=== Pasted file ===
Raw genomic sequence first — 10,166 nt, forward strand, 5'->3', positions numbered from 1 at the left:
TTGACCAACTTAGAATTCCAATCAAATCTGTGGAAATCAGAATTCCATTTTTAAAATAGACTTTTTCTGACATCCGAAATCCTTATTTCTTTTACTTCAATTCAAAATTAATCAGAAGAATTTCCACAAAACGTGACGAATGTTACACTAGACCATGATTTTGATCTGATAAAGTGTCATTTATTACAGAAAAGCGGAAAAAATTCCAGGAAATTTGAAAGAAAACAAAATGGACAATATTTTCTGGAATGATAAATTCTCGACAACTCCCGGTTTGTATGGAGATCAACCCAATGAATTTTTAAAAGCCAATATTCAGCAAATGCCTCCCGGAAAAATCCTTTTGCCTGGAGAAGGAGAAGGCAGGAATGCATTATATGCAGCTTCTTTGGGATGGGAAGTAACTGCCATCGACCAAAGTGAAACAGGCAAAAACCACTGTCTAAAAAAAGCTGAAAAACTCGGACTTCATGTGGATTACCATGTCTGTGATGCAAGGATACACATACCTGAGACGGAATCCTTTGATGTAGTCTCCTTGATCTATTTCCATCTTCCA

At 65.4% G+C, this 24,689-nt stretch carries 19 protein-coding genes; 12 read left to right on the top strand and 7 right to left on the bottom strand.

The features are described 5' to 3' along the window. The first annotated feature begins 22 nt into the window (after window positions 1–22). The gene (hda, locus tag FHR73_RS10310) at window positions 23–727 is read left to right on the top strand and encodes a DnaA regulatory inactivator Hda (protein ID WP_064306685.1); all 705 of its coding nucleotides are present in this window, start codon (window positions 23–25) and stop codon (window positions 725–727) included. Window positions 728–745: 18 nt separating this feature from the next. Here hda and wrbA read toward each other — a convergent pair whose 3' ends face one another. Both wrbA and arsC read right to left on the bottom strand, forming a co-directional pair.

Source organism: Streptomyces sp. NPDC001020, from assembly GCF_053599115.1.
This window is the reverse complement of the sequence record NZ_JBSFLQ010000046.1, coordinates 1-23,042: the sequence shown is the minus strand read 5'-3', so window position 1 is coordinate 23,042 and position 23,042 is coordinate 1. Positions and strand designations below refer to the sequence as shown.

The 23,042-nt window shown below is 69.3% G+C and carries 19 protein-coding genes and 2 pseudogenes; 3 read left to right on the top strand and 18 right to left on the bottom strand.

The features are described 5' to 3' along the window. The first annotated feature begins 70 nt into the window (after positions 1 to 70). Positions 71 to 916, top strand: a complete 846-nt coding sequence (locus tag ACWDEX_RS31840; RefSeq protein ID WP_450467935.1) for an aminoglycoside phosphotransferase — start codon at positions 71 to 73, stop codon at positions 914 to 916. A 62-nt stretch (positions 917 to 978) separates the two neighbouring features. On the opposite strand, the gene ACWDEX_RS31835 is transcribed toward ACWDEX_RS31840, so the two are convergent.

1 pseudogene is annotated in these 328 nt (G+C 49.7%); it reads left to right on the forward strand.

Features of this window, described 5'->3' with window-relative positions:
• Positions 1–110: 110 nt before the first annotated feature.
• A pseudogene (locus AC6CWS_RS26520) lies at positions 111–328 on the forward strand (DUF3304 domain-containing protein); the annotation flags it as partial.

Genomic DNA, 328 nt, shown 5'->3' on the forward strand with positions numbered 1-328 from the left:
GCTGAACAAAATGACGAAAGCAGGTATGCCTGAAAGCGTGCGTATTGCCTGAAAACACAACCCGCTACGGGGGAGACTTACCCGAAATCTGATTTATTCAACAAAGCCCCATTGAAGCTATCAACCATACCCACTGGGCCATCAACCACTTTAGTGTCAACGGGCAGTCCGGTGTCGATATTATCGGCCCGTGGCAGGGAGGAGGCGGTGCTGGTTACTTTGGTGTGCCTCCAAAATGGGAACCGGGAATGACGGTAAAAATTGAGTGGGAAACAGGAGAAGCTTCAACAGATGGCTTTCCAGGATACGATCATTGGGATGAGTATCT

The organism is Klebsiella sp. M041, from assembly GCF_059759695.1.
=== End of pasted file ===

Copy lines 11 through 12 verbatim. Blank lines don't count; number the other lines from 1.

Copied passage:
• Positions 1–110: 110 nt before the first annotated feature.
• A pseudogene (locus AC6CWS_RS26520) lies at positions 111–328 on the forward strand (DUF3304 domain-containing protein); the annotation flags it as partial.